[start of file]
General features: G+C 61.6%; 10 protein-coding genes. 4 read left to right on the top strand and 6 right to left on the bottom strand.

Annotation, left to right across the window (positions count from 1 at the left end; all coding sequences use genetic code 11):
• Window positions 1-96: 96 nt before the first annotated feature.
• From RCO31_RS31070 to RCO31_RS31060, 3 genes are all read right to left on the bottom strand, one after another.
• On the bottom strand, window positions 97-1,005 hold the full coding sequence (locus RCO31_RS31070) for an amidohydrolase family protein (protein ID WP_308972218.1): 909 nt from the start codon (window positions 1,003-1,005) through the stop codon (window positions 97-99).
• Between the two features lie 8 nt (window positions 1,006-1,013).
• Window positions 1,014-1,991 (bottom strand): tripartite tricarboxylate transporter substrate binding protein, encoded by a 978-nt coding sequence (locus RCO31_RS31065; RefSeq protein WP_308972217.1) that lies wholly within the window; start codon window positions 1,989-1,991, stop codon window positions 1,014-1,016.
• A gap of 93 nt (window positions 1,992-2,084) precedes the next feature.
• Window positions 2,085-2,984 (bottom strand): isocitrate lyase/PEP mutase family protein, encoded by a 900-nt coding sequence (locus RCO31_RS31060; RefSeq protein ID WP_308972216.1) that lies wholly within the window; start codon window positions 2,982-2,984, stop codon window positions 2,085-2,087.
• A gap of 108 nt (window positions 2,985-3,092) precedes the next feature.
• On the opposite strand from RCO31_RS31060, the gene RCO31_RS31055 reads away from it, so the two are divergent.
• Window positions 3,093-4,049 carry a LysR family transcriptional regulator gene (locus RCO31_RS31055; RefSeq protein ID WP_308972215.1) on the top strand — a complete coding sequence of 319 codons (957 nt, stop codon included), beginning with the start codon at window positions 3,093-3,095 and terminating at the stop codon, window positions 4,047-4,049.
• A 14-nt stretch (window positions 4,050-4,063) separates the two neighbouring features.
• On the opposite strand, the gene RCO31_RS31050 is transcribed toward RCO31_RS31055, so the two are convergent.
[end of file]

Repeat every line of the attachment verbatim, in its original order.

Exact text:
General features: G+C 61.6%; 10 protein-coding genes. 4 read left to right on the top strand and 6 right to left on the bottom strand.

Annotation, left to right across the window (positions count from 1 at the left end; all coding sequences use genetic code 11):
• Window positions 1-96: 96 nt before the first annotated feature.
• From RCO31_RS31070 to RCO31_RS31060, 3 genes are all read right to left on the bottom strand, one after another.
• On the bottom strand, window positions 97-1,005 hold the full coding sequence (locus RCO31_RS31070) for an amidohydrolase family protein (protein ID WP_308972218.1): 909 nt from the start codon (window positions 1,003-1,005) through the stop codon (window positions 97-99).
• Between the two features lie 8 nt (window positions 1,006-1,013).
• Window positions 1,014-1,991 (bottom strand): tripartite tricarboxylate transporter substrate binding protein, encoded by a 978-nt coding sequence (locus RCO31_RS31065; RefSeq protein WP_308972217.1) that lies wholly within the window; start codon window positions 1,989-1,991, stop codon window positions 1,014-1,016.
• A gap of 93 nt (window positions 1,992-2,084) precedes the next feature.
• Window positions 2,085-2,984 (bottom strand): isocitrate lyase/PEP mutase family protein, encoded by a 900-nt coding sequence (locus RCO31_RS31060; RefSeq protein ID WP_308972216.1) that lies wholly within the window; start codon window positions 2,982-2,984, stop codon window positions 2,085-2,087.
• A gap of 108 nt (window positions 2,985-3,092) precedes the next feature.
• On the opposite strand from RCO31_RS31060, the gene RCO31_RS31055 reads away from it, so the two are divergent.
• Window positions 3,093-4,049 carry a LysR family transcriptional regulator gene (locus RCO31_RS31055; RefSeq protein ID WP_308972215.1) on the top strand — a complete coding sequence of 319 codons (957 nt, stop codon included), beginning with the start codon at window positions 3,093-3,095 and terminating at the stop codon, window positions 4,047-4,049.
• A 14-nt stretch (window positions 4,050-4,063) separates the two neighbouring features.
• On the opposite strand, the gene RCO31_RS31050 is transcribed toward RCO31_RS31055, so the two are convergent.